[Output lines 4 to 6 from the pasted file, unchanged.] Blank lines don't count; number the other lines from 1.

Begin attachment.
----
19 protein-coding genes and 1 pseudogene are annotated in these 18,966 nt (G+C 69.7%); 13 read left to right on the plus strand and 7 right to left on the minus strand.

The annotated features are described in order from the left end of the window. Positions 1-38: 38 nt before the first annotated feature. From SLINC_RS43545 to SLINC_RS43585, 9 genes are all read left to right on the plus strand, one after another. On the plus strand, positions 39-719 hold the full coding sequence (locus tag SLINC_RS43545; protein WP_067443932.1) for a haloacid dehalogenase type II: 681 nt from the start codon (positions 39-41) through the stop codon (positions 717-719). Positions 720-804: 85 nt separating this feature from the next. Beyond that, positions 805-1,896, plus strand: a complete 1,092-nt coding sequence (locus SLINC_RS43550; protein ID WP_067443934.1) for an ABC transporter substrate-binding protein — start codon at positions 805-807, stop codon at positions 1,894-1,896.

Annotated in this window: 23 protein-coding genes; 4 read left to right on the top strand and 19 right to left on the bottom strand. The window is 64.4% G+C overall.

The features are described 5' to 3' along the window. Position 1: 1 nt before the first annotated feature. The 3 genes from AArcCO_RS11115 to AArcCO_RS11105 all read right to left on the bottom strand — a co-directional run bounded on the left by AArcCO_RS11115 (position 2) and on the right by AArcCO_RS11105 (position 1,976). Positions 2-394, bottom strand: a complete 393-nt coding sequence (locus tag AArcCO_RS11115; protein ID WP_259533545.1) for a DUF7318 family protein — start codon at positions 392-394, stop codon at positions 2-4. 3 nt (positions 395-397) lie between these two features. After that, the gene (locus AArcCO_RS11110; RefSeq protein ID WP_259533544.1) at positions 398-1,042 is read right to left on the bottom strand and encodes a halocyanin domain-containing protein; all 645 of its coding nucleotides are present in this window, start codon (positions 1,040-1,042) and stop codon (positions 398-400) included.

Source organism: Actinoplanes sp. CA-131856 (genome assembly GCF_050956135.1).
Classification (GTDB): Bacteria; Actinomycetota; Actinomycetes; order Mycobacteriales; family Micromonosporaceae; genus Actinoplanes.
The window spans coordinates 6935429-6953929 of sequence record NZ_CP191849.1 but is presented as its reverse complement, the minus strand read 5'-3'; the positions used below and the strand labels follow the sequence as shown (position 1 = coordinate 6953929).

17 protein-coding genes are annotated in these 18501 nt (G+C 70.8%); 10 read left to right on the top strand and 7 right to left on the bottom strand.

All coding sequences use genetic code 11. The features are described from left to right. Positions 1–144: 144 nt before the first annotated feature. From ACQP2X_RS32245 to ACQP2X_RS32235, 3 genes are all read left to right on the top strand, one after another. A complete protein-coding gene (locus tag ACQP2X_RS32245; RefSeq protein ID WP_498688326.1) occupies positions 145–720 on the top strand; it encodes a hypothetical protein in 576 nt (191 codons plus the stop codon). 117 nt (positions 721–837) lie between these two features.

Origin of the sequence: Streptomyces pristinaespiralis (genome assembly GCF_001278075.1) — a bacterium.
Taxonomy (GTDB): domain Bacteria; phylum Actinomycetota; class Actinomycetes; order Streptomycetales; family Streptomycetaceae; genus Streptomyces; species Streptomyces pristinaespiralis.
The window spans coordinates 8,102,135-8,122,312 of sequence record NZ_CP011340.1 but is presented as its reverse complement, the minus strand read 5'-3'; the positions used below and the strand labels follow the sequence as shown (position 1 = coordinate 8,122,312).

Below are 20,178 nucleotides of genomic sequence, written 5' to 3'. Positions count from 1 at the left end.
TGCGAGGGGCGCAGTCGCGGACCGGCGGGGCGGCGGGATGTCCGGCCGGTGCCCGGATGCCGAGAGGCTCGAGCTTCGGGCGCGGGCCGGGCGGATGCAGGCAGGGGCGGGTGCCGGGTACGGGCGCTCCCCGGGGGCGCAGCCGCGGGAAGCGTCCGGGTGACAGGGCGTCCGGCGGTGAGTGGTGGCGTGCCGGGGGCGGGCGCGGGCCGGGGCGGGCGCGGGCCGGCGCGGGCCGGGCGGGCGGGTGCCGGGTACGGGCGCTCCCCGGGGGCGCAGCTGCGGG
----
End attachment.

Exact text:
The features are described 5' to 3' along the window. Position 1: 1 nt before the first annotated feature. The 3 genes from AArcCO_RS11115 to AArcCO_RS11105 all read right to left on the bottom strand — a co-directional run bounded on the left by AArcCO_RS11115 (position 2) and on the right by AArcCO_RS11105 (position 1,976). Positions 2-394, bottom strand: a complete 393-nt coding sequence (locus tag AArcCO_RS11115; protein ID WP_259533545.1) for a DUF7318 family protein — start codon at positions 392-394, stop codon at positions 2-4. 3 nt (positions 395-397) lie between these two features. After that, the gene (locus AArcCO_RS11110; RefSeq protein ID WP_259533544.1) at positions 398-1,042 is read right to left on the bottom strand and encodes a halocyanin domain-containing protein; all 645 of its coding nucleotides are present in this window, start codon (positions 1,040-1,042) and stop codon (positions 398-400) included.

Source organism: Actinoplanes sp. CA-131856 (genome assembly GCF_050956135.1).
Classification (GTDB): Bacteria; Actinomycetota; Actinomycetes; order Mycobacteriales; family Micromonosporaceae; genus Actinoplanes.